The rates of the He-burning reactions are those adopted by Meynet & Arnould (1993a, b), except that the rate proposed by Giesen et al. (1994) is adopted for [FORMULA]. In order to model correctly the s-process that develops during the WR core He-burning (to be discussed elsewhere), all the neutron sources and sinks up to [FORMULA] have been included in the nuclear network. The neutron poisoning by the heavier nuclides is approximated by an effective neutron sink (see e. g. Jorissen & Arnould 1989).

All the other physical ingredients are the same as in Meynet et al. (1994).

2.2. General characteristics of the models

The general properties of the present models do not differ substantially from those of Meynet et al. (1994). In particular, as in this earlier study, the "enhanced" stellar wind prescription mentioned above, leads to an improved agreement between predictions and several observed WR properties, as for instance their luminosities, their surface chemical composition, as well as the number ratio of WR to O type stars in zones of constant star formation rate and in starburst regions (Maeder & Meynet 1994; Meynet 1995).

Figs. 1 and 2 display the evolution of the total and convective core masses of various of the computed model stars. While Fig. 1 emphasizes the impact of a metallicity variation for [FORMULA], Fig. 2 describes the changes in the structural evolution when [FORMULA] varies at constant ([FORMULA]) metallicity. The different spectroscopic classes through which the displayed model stars evolve are also indicated.

[FIGURE] Fig. 1a-c. Evolution of the total mass [FORMULA], of the mass of the convective core [FORMULA], and of the central ([FORMULA]) and surface ([FORMULA]) [FORMULA] mass fractions for the 60 [FORMULA] model stars with metallicities [FORMULA] (a), 0.02 (b) and 0.008 (c). The central [FORMULA] abundance reaches a maximum at time [FORMULA]. The [FORMULA] surface enrichment starts at time [FORMULA]. The various spectroscopic types encountered during the evolution are indicated on the right of the figure: OV for O-type main sequence stars, LBV for Luminous Blue Variables, WNL, WNE and WC for the different classes of WR stars (see the main text). Note the different ordinate scales defined on the left of the figure.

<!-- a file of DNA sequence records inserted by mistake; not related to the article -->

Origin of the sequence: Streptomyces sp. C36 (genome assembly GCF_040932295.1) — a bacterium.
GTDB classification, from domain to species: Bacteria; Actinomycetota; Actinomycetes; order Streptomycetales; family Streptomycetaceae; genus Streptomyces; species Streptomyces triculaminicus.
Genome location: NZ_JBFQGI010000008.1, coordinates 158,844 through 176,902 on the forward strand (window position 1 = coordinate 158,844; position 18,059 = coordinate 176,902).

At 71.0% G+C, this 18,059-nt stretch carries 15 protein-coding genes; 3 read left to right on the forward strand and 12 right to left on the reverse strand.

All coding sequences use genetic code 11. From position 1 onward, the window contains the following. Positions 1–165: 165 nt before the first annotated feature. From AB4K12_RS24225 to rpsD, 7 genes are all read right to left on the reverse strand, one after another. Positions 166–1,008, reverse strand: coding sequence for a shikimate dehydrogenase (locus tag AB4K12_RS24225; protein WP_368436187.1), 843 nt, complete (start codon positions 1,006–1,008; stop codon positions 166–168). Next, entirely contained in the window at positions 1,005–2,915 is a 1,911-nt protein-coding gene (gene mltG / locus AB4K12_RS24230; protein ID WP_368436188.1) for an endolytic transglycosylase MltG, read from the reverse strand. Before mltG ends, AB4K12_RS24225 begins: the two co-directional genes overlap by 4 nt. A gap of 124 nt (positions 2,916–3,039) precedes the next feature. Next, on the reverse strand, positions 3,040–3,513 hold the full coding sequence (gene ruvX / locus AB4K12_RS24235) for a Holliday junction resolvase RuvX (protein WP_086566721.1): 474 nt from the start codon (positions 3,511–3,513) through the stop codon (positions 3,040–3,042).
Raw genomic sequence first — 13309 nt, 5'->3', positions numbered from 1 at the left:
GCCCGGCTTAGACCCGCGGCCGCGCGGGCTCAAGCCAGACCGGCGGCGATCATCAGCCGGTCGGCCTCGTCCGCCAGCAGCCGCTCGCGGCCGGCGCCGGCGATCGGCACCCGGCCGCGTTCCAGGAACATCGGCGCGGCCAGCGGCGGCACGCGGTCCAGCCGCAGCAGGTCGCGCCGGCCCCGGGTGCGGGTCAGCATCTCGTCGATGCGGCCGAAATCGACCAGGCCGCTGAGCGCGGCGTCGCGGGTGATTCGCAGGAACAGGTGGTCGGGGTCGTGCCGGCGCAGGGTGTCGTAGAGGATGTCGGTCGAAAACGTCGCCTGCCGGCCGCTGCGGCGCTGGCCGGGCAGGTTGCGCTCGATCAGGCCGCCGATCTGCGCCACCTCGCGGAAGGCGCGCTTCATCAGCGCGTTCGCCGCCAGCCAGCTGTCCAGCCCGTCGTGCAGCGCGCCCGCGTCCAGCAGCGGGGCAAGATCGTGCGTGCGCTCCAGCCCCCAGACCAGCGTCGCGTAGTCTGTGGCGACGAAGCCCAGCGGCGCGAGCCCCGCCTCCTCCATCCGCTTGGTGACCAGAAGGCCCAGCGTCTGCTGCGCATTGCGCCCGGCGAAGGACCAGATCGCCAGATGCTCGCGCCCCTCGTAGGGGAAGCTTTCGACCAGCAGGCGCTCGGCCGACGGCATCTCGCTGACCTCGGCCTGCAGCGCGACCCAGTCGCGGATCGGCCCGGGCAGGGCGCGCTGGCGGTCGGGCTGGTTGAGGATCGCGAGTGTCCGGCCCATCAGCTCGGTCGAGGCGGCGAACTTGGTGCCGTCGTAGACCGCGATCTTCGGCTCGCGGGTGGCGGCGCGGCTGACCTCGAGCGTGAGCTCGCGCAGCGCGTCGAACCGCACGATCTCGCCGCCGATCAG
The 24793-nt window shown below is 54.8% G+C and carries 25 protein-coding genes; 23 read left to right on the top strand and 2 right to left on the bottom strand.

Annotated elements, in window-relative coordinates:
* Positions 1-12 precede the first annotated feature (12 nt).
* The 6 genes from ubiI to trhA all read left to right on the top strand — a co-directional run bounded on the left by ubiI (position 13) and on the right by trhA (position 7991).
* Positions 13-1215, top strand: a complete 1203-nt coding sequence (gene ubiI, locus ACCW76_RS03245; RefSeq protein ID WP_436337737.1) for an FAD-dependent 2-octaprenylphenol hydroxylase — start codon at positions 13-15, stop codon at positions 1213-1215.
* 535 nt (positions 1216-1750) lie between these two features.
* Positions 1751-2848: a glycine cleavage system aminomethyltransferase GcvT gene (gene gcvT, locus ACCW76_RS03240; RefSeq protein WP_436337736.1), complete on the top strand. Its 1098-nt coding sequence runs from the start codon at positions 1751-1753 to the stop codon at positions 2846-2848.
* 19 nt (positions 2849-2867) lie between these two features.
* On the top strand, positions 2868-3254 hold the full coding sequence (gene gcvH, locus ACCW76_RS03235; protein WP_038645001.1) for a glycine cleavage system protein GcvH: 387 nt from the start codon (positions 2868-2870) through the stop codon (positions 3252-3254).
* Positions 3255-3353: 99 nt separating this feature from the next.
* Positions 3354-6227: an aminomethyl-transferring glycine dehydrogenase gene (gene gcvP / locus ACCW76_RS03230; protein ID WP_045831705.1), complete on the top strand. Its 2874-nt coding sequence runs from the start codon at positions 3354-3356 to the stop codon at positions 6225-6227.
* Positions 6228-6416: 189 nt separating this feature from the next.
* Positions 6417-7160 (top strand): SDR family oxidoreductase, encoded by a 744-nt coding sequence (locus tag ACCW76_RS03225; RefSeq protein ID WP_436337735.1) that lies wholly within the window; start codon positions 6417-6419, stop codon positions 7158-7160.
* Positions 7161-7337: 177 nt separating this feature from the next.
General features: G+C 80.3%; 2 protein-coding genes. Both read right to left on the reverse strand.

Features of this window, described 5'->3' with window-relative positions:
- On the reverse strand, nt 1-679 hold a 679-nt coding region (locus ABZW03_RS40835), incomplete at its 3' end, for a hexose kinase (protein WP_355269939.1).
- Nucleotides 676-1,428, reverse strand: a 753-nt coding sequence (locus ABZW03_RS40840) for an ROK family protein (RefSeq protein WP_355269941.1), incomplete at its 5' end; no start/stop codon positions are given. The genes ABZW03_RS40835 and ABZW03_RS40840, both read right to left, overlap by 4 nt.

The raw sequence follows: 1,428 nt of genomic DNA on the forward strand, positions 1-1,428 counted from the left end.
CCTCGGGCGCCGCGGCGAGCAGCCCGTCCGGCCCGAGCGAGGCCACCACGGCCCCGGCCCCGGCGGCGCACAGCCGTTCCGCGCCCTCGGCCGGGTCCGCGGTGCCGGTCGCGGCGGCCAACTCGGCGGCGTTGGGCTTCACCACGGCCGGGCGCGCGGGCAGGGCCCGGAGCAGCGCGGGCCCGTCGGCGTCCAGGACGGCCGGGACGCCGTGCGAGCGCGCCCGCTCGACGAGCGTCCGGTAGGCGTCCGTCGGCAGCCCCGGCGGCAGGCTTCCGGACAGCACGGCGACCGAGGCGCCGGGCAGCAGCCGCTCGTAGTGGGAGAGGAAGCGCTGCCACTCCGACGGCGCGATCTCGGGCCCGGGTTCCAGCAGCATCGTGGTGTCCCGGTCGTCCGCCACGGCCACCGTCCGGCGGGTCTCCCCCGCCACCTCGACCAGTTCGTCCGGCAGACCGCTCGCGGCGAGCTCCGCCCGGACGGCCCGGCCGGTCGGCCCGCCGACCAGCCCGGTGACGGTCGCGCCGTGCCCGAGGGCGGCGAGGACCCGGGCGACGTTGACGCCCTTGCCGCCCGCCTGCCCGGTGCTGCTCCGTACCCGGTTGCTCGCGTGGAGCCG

[FIGURE] Fig. 2a-d. Same as Fig. 1, but for [FORMULA] and [FORMULA] = 120 (a), 85 (b), 60 (c) and 40 [FORMULA] (d).

For each of the computed model stars, Table 1 provides the lifetimes of the H- and He-burning phases, as well as of the WR stage and of the associated spectroscopic classes. The replacement of the opacities of Iglesias et al. (1992) used by Meynet et al. (1994) by those of Iglesias & Rogers (1993) used in the present models leads to somewhat shorter H-burning lifetimes due to slightly increased luminosities predicted during this burning phase. This reduction amounts to 20% and 10% for the 120 and [FORMULA] models with [FORMULA], but is limited to less than 4% for the other models. In contrast, the He-burning lifetimes found here are about 10 to 30 % longer than those found by Meynet et al. (1994). This is a direct consequence of the smaller total masses of the stars when they enter the He-burning phase, this mass reduction being implied by the larger prior mass losses associated with the previously mentioned higher luminosities experienced during the H-burning stage.


Table 1. Duration (in 106 y) of the various evolutionary phases of stars with metallicity Z and initial mass [FORMULA].

The fate of the 120 and [FORMULA] with [FORMULA] deserves some further comments. In these high metallicity cases, the peeling-off of the star by stellar winds is predicted to be so strong that these stars might end their lives as white dwarfs (Meynet et al. 1994). In addition, they spend their whole WR phase as WNL stars. This is also a consequence of the strong stellar winds. These indeed force such a drastic reduction of the main sequence convective core that the He-burning core becomes so small that it is never uncovered by the stellar winds.

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© European Southern Observatory (ESO) 1997

Online publication: June 30, 1998